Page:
December 2015 was UK’s wettest month on record
It’ll come as no surprise that the Met Office announced today that December 2015 wasn’t just the wettest December on record, but also the wettest calendar month on record for the UK.
Copious amounts of rain fell during December 2015, as three named storms – Desmond, Eva and Frank – affected the UK and Ireland.
The storms not only brought heavy rain and flooding, but severe gales, which caused disruption to travel and power supplies.
Thousands of homes were flooded in Scotland, northern England and Ireland as flood defences failed to cope with the abundance of rain flowing through the river systems.
How much rain actually fell?
The wettest parts of the UK were north Wales, northern England and parts of Scotland, where more than three times the average December rainfall fell.
In terms of individual nations, Wales and Scotland had their wettest December on record, with 217 per cent and 215 per cent of their average monthly rainfall respectively.
Between the 1-28 December, Capel Curig in Conwy shattered its December rainfall record, with more than a metre of rain (1012mm). The previous record stood at 613mm.
Shap in Cumbria also set a new December rainfall record by a significant margin, with 773mm compared with the previous record of 504mm.
The month of December was characterised by a persistently strong jet stream over the Atlantic Ocean, which spawned a number of storms and then catapulted them towards the UK and Ireland.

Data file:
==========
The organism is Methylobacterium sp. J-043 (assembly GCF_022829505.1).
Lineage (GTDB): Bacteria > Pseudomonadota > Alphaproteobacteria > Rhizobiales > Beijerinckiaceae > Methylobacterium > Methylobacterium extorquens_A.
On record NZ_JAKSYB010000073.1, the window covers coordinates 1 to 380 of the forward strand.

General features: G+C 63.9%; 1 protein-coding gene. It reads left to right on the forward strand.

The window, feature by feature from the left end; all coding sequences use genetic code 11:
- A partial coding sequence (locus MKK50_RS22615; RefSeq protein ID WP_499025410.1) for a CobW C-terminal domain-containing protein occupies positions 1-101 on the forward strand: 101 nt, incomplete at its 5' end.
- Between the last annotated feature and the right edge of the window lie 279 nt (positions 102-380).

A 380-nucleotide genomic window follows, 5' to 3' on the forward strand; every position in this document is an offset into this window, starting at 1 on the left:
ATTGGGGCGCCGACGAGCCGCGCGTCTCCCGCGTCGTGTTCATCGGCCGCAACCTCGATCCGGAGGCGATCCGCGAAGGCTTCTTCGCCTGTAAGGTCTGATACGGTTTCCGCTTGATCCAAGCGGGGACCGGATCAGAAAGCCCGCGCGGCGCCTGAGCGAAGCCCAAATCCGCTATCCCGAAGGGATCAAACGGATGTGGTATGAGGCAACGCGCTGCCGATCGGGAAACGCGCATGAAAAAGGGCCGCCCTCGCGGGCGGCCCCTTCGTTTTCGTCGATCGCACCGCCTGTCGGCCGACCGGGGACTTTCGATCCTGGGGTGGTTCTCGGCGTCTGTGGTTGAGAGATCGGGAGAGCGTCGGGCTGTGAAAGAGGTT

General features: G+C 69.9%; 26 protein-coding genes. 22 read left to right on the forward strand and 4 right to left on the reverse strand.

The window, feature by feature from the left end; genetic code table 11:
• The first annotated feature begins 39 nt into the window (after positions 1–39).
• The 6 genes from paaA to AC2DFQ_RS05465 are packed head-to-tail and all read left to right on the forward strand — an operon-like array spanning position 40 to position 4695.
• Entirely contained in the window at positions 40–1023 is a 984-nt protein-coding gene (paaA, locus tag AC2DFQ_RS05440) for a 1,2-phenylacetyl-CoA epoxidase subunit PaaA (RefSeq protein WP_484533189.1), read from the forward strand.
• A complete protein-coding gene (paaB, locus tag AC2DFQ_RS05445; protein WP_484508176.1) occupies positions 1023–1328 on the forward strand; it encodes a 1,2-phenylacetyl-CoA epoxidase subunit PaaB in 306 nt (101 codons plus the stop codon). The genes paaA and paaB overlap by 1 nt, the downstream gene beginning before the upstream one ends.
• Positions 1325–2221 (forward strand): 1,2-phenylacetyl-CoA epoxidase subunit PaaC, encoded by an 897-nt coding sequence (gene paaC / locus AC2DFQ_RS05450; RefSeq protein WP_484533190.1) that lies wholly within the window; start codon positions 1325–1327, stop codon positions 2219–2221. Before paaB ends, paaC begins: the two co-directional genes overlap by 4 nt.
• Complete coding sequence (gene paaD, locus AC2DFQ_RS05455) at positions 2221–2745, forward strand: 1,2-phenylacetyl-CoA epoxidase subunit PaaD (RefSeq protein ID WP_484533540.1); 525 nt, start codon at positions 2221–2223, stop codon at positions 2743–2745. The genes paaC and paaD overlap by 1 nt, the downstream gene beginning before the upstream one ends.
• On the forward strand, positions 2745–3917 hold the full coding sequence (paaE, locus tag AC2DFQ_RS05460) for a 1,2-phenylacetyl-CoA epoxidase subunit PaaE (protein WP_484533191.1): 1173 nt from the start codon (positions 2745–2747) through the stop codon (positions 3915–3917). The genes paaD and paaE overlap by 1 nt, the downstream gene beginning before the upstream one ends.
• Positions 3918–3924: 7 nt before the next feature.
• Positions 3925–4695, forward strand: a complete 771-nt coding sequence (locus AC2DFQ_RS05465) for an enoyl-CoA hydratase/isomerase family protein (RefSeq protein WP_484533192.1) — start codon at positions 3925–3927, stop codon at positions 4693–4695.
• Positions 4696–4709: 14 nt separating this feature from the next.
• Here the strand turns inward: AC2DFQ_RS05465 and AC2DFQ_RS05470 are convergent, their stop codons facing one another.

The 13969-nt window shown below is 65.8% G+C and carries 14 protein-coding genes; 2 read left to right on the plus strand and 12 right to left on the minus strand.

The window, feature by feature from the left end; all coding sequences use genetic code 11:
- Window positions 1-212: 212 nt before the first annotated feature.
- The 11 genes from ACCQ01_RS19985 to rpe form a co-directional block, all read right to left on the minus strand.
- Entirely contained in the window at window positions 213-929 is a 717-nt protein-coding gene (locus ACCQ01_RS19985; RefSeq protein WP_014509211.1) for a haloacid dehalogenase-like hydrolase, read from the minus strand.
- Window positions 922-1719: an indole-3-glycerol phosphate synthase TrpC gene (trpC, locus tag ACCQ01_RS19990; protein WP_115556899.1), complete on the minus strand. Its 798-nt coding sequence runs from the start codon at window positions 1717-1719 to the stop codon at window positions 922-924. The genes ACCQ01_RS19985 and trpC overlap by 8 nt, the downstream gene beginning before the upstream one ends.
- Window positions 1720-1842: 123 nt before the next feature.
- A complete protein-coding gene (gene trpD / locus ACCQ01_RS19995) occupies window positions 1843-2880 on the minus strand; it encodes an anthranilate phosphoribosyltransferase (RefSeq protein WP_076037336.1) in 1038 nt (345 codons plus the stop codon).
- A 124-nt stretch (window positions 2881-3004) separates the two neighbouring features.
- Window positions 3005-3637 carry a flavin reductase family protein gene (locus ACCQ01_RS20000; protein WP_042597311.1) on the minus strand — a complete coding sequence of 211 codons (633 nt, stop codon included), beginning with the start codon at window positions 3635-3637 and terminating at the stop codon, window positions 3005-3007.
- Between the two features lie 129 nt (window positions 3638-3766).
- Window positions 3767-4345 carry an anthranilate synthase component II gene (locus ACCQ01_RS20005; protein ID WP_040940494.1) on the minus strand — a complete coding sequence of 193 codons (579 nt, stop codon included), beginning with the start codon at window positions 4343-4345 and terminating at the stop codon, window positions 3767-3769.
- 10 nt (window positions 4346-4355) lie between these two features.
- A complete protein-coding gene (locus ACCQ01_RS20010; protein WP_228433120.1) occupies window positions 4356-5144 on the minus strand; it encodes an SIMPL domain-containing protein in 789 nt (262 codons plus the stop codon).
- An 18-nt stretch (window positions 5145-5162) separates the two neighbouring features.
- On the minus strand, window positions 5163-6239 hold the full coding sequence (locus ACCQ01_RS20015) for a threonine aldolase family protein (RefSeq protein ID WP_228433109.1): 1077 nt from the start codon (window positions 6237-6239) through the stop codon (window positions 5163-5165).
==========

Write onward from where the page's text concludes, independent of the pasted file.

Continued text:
Stormy weather at this time of year isn’t unusual, but its persistence and the amount of moisture within these rain bearing weather systems was significant.
Whilst climate change is an obvious contender for influencing severe weather, it is very difficult to pinpoint individual spells of weather as solely down to climate change.
However, a warmer atmosphere can hold more moisture and thus produce more rainfall. So, it would be true to say that the trend of more intense rainfall would fit in with the expected trends in a warming world.
El Nino’s influence
A much more likely influencer of our phenomenally wet spell is El Nino – the marked warming of the ocean waters in the eastern Pacific Ocean.
Even though El Nino seldom has a direct effect on the weather in Europe, the way in which it affects atmospheric patterns elsewhere in the world can have an indirect impact on our weather.
In a recent blog from the Met Office’s chief scientist, Professor Dame Julia Slingo, she explains that unusual warmth in the north east Pacific Ocean may have altered the position of atmospheric waves, which determine where stormy weather patterns will hit.
This, combined with warmer than normal ocean temperatures in the southern Atlantic Ocean, meant that our storms had more moisture within them than would typically be expected – therefore producing more rain.
When will it stop raining?
The rest of this week will see low pressure remain close to the UK, bringing further showers or longer spells of rain at times.
However, the rain won’t tend to be as intense or as prolonged as what we saw during the Christmas period – meaning that the flood risk won’t be as high.
Better news comes towards the middle of January, when the jet stream is going to weaken and move well south of the UK.
This will allow high pressure to form over or close to the UK and Ireland, bringing drier and colder weather – something that will be a shock to the system after last month being the warmest December on record.
Final image: Wetterzentrale